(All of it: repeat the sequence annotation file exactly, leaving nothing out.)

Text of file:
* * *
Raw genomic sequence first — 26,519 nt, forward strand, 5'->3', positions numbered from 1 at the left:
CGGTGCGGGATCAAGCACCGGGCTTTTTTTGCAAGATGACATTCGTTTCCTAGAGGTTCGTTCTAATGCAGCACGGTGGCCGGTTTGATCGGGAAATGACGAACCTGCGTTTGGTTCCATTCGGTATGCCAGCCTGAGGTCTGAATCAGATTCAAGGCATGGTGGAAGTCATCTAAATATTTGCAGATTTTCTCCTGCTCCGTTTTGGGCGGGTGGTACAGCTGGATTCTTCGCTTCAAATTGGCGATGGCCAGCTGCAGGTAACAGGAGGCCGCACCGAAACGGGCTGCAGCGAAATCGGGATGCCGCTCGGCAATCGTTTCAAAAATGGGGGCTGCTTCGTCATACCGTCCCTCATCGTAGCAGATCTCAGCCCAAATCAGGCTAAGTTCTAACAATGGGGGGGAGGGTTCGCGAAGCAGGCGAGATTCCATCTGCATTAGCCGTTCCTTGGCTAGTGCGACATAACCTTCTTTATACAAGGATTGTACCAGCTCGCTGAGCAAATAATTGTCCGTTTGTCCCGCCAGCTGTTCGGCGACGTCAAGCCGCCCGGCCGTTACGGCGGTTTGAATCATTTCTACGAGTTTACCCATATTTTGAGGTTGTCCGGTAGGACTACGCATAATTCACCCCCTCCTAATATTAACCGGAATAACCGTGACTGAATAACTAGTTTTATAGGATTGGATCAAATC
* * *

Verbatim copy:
Raw genomic sequence first — 26,519 nt, forward strand, 5'->3', positions numbered from 1 at the left:
CGGTGCGGGATCAAGCACCGGGCTTTTTTTGCAAGATGACATTCGTTTCCTAGAGGTTCGTTCTAATGCAGCACGGTGGCCGGTTTGATCGGGAAATGACGAACCTGCGTTTGGTTCCATTCGGTATGCCAGCCTGAGGTCTGAATCAGATTCAAGGCATGGTGGAAGTCATCTAAATATTTGCAGATTTTCTCCTGCTCCGTTTTGGGCGGGTGGTACAGCTGGATTCTTCGCTTCAAATTGGCGATGGCCAGCTGCAGGTAACAGGAGGCCGCACCGAAACGGGCTGCAGCGAAATCGGGATGCCGCTCGGCAATCGTTTCAAAAATGGGGGCTGCTTCGTCATACCGTCCCTCATCGTAGCAGATCTCAGCCCAAATCAGGCTAAGTTCTAACAATGGGGGGGAGGGTTCGCGAAGCAGGCGAGATTCCATCTGCATTAGCCGTTCCTTGGCTAGTGCGACATAACCTTCTTTATACAAGGATTGTACCAGCTCGCTGAGCAAATAATTGTCCGTTTGTCCCGCCAGCTGTTCGGCGACGTCAAGCCGCCCGGCCGTTACGGCGGTTTGAATCATTTCTACGAGTTTACCCATATTTTGAGGTTGTCCGGTAGGACTACGCATAATTCACCCCCTCCTAATATTAACCGGAATAACCGTGACTGAATAACTAGTTTTATAGGATTGGATCAAATC